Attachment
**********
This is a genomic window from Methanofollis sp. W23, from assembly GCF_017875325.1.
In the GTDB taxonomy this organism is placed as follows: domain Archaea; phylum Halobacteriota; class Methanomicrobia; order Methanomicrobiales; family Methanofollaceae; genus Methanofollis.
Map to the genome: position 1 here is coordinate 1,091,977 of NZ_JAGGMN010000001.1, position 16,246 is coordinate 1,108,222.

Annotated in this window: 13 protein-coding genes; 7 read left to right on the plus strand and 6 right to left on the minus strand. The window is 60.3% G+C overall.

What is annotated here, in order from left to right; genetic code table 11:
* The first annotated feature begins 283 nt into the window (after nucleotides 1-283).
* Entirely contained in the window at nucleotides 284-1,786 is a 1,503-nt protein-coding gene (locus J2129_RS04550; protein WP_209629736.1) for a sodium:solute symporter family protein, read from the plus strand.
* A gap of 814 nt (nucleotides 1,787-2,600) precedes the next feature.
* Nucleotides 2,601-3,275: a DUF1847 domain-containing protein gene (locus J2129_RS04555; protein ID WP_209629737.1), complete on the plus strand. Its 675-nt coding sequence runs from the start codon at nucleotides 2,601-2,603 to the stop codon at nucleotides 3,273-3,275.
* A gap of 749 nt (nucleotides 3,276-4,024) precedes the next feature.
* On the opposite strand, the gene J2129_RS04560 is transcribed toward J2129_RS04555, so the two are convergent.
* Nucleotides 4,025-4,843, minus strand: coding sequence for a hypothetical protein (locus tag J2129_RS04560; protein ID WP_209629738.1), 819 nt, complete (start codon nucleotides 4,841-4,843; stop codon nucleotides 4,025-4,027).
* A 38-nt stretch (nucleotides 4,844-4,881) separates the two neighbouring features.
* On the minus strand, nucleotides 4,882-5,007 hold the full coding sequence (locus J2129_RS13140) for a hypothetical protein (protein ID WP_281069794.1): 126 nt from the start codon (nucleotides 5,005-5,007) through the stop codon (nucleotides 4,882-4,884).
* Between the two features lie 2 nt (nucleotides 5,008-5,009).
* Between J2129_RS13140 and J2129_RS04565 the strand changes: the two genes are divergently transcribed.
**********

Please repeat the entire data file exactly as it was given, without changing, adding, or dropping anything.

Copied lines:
This is a genomic window from Methanofollis sp. W23, from assembly GCF_017875325.1.
In the GTDB taxonomy this organism is placed as follows: domain Archaea; phylum Halobacteriota; class Methanomicrobia; order Methanomicrobiales; family Methanofollaceae; genus Methanofollis.
Map to the genome: position 1 here is coordinate 1,091,977 of NZ_JAGGMN010000001.1, position 16,246 is coordinate 1,108,222.

Annotated in this window: 13 protein-coding genes; 7 read left to right on the plus strand and 6 right to left on the minus strand. The window is 60.3% G+C overall.

What is annotated here, in order from left to right; genetic code table 11:
* The first annotated feature begins 283 nt into the window (after nucleotides 1-283).
* Entirely contained in the window at nucleotides 284-1,786 is a 1,503-nt protein-coding gene (locus J2129_RS04550; protein WP_209629736.1) for a sodium:solute symporter family protein, read from the plus strand.
* A gap of 814 nt (nucleotides 1,787-2,600) precedes the next feature.
* Nucleotides 2,601-3,275: a DUF1847 domain-containing protein gene (locus J2129_RS04555; protein ID WP_209629737.1), complete on the plus strand. Its 675-nt coding sequence runs from the start codon at nucleotides 2,601-2,603 to the stop codon at nucleotides 3,273-3,275.
* A gap of 749 nt (nucleotides 3,276-4,024) precedes the next feature.
* On the opposite strand, the gene J2129_RS04560 is transcribed toward J2129_RS04555, so the two are convergent.
* Nucleotides 4,025-4,843, minus strand: coding sequence for a hypothetical protein (locus tag J2129_RS04560; protein ID WP_209629738.1), 819 nt, complete (start codon nucleotides 4,841-4,843; stop codon nucleotides 4,025-4,027).
* A 38-nt stretch (nucleotides 4,844-4,881) separates the two neighbouring features.
* On the minus strand, nucleotides 4,882-5,007 hold the full coding sequence (locus J2129_RS13140) for a hypothetical protein (protein ID WP_281069794.1): 126 nt from the start codon (nucleotides 5,005-5,007) through the stop codon (nucleotides 4,882-4,884).
* Between the two features lie 2 nt (nucleotides 5,008-5,009).
* Between J2129_RS13140 and J2129_RS04565 the strand changes: the two genes are divergently transcribed.